My View: Can We Survive This Moment?

By David M. Greenwald

There was an interesting moment yesterday, as the US Supreme Court issued a 7-2 ruling rejecting the Texas lawsuit that was joined by 17 other attorneys general across the county and signed onto by more than 120 Republican members of country.  A few minutes later flashing across my screen was the typical 6-3 vote rejecting another stay of execution for another person needlessly to be executed by the federal government in the waning days of the Trump administration.

It was a reminder that this conservative court, filled with three Trump appointees, twice in the past week stood as a bulwark for democracy—even as they needlessly put two men to death.

Seven to two is a bit misleading.  The majority ruled that the motion for leave “is denied for lack of standing under Article III of the Constitution” in that “Texas has not demonstrated a judicially cognizable interest in the manner in which another State conducts its elections.”

Justices Alito and Thomas dissented, noting, “In my view, we do not have discretion to deny the filing of a bill of complaint in a case that falls within our original jurisdiction.”  They note, “I would therefore grant the motion to file the bill of complaint but would not grant other relief, and I express no view on any other issue.”

I interpret that to mean that, while they believe they could not deny filing of the bill, they denied any further relief.  A technical issue to be sure.

Most experts did not give this effort any chance, despite the signing on of over 120 House Republicans.  Most experts now believe the legal avenues are largely closed.

I do note with bemusement that Sidney Powell’s secret military intelligence expert at the center of her fraud claims turns out never to have worked in military intelligence, the Washington Post reported on Friday.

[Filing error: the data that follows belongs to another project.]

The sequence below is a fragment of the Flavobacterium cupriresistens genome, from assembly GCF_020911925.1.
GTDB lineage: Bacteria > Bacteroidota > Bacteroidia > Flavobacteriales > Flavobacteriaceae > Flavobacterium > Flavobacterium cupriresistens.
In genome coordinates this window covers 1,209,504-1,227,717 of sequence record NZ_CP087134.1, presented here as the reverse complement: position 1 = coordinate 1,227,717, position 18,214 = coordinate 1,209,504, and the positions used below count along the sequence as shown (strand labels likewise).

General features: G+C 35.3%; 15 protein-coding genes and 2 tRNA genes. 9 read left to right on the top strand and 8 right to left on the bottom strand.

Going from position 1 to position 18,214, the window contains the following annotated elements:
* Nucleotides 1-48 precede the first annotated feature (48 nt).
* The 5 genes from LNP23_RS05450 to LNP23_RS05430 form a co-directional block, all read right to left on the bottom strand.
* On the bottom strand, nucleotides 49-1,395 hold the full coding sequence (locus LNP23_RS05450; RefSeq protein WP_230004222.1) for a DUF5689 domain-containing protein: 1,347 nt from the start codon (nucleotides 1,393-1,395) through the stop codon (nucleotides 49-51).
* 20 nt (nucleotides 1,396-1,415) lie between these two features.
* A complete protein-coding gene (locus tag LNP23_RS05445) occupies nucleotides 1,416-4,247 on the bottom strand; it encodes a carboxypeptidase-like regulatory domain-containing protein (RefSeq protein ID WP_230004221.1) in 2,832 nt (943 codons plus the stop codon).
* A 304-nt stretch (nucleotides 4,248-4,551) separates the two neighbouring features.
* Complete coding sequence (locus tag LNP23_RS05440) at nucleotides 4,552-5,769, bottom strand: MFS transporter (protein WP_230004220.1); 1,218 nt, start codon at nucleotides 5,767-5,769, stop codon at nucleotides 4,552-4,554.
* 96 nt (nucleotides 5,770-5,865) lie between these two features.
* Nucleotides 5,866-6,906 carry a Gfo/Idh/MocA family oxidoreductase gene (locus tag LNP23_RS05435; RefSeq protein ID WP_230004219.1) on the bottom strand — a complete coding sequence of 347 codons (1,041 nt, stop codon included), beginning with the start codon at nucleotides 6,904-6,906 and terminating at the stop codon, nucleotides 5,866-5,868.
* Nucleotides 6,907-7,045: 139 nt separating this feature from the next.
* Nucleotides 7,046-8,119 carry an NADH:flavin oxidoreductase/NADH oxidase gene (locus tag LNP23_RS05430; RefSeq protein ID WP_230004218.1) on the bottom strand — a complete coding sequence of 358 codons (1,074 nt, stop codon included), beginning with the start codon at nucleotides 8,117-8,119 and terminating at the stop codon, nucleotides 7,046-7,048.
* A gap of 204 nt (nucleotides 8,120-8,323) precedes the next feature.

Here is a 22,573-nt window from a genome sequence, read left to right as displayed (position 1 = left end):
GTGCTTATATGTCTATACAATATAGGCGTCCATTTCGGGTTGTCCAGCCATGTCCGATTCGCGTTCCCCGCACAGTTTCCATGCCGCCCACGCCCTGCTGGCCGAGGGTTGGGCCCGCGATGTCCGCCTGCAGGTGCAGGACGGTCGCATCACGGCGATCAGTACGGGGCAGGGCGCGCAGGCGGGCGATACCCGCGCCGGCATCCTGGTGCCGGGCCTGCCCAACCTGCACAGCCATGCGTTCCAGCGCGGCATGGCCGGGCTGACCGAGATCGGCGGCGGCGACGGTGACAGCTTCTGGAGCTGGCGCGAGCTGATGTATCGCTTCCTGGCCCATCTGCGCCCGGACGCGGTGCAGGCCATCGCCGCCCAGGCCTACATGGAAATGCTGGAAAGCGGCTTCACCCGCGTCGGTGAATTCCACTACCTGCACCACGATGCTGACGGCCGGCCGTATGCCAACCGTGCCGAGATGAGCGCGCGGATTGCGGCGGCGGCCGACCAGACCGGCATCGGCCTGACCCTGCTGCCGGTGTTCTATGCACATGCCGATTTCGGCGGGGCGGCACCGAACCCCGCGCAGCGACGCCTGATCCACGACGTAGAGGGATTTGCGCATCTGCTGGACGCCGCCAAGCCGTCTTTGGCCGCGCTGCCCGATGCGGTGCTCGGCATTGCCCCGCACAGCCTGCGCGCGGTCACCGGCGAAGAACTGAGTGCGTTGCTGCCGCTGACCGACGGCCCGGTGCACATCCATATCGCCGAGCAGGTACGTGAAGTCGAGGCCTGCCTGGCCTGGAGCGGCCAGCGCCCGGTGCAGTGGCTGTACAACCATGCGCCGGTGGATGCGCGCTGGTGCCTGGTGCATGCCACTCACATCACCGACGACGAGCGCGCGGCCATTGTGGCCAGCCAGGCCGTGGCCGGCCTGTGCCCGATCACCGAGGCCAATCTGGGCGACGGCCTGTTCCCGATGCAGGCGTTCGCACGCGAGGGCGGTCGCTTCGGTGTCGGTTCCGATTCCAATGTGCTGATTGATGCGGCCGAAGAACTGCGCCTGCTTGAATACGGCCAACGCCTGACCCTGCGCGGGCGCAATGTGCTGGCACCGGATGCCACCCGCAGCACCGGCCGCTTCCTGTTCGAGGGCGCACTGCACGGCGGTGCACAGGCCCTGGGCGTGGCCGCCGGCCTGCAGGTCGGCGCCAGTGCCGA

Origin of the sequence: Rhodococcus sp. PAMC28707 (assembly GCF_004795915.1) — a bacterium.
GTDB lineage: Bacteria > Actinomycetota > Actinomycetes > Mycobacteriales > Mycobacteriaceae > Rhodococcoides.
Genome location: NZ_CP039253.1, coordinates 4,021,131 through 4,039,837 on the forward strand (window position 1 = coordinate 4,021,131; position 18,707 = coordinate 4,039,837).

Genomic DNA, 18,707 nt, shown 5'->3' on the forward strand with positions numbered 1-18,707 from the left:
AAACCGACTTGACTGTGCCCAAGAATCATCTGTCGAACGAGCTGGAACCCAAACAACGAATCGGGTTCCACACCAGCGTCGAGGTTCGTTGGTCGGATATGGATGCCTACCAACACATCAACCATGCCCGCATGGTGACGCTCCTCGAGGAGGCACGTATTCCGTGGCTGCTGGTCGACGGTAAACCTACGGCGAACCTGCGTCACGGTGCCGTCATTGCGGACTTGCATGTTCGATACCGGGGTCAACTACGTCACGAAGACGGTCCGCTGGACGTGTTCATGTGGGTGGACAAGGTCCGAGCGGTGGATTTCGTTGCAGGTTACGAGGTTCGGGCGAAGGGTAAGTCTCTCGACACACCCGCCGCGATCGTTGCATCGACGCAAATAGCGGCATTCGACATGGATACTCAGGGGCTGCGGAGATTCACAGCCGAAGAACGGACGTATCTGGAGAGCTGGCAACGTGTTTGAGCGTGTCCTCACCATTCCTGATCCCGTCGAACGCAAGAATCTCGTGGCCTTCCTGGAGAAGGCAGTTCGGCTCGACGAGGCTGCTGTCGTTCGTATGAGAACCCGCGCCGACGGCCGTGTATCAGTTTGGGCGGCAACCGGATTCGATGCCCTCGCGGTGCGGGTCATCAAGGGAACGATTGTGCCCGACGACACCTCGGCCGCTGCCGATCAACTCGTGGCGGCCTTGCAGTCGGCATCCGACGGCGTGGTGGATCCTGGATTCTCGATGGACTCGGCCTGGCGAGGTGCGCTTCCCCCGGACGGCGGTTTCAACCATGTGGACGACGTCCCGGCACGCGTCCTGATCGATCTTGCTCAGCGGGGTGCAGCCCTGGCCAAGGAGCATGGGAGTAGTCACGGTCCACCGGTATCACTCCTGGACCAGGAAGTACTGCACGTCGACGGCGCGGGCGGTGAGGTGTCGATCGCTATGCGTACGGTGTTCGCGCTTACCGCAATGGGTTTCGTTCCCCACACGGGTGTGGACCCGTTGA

Referred to under the code-name, “Spyder,” he alleges that publicly available data about server traffic shows that voting systems in the United States were “certainly compromised by rogue actors, such as Iran and China.”

The Post identifies him as a 43-year-old information technology consultant from Dallas.  The Post notes, “Records show that Merritt is an Army veteran and that he enrolled in a training program at the 305th Military Intelligence Battalion, the unit he cites in his declaration. But he never completed the entry-level training course.”

The reality is that the Supreme Court, which many Trump supporters saw as their “trump” card, is not about to overturn the election.  The Electoral College will meet on Monday, and it will almost certainly vote to elect Joe Biden as the next President.

And then what?  Does this charade end?  There could be a play on January 6 by some Republicans in Congress—though they don’t have the numbers most likely to do much, and it is unclear what power they actually possess at this point to undo the will of the voters and the Electoral College.

The real question at this point is where does all of this leave us.